Wednesday,September 10, 12:30pm
Biomedical Research Facility, School of Medicine, Conference Room 5A03
*Lunch will be provided
The United States has expelled nearly 2 million persons since 2009. Relatively little research exists on the potential ramifications of this unprecedented event on health and well being. This talk will highlight notable findings relating to understanding deportation in the context of the northern US-Mexico border and southern Mexico-Guatemala border regions. Research is being conducted by three leading researchers in the field of migration and health and it features the potential health vulnerabilities that deported migrants may experience in the context of converging social forces including drug trafficking, sex tourism and poverty.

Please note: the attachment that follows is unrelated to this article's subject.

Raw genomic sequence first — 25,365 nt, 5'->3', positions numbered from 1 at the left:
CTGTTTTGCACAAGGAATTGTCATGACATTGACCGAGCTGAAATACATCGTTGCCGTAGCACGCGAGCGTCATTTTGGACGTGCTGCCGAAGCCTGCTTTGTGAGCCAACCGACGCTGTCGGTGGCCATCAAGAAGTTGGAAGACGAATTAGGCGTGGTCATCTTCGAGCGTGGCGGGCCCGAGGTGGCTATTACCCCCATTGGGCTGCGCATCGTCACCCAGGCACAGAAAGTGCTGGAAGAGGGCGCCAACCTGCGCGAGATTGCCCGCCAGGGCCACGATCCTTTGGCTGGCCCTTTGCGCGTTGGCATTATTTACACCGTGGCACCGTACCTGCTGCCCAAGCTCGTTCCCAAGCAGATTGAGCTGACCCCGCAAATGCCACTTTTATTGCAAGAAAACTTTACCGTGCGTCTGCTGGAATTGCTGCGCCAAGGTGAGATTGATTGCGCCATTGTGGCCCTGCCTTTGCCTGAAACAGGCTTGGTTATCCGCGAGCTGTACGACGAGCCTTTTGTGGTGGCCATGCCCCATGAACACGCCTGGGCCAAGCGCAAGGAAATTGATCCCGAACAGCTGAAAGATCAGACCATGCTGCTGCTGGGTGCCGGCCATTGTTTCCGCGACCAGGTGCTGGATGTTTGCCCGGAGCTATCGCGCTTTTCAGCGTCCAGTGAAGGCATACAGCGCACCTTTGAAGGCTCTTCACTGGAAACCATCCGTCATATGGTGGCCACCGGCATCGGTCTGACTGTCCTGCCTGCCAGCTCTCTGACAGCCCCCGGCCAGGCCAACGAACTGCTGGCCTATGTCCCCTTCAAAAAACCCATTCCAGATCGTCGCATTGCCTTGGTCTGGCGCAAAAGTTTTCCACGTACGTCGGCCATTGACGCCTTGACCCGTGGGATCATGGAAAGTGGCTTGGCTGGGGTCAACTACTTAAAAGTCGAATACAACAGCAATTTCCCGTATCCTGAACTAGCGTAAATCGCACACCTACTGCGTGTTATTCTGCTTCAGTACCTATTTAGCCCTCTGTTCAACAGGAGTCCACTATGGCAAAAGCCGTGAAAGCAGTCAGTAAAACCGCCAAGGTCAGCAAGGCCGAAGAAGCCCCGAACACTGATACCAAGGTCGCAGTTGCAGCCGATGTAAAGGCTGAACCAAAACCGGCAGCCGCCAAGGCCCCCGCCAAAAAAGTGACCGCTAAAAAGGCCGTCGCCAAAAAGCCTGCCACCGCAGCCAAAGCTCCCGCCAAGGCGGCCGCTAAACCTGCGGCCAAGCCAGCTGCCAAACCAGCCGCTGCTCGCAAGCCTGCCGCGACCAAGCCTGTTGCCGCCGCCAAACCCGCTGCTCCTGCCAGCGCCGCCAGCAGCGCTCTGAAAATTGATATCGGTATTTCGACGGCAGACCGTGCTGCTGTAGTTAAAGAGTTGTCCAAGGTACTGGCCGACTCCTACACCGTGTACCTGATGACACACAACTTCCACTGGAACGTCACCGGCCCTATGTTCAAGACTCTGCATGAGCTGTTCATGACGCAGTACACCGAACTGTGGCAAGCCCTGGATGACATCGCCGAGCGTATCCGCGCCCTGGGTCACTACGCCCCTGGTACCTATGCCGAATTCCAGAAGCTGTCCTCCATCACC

Victoria Ojeda is an Associate Professor in the Division of Global Public Health in the Department of Medicine at UCSD. She conducts qualitative and quantitative research on substance use, HIV/AIDS, and mental health issues, with a focus on Latino deportees, and injection drug users.
Kimberly Brouwer is an Associate Professor in the Division of Global Public Health in the Department of Medicine at UCSD. She researches the spatial and molecular epidemiology of infectious diseases, studying the dynamic between the host and environment, and how this relates to susceptibility to and spread of infections.
Shira Goldenberg is a Postdoctoral Research Fellow with the Gender and Sexual Health Initiative of the Centre for Excellence in HIV/AIDS and the Division of AIDS in the Department of Medicine at the University of British Columbia. She conducts qualitative, quantitative, and mixed methods research on social and structural factors shaping HIV/STI risk among mobile, vulnerable populations in Canada and Latin America.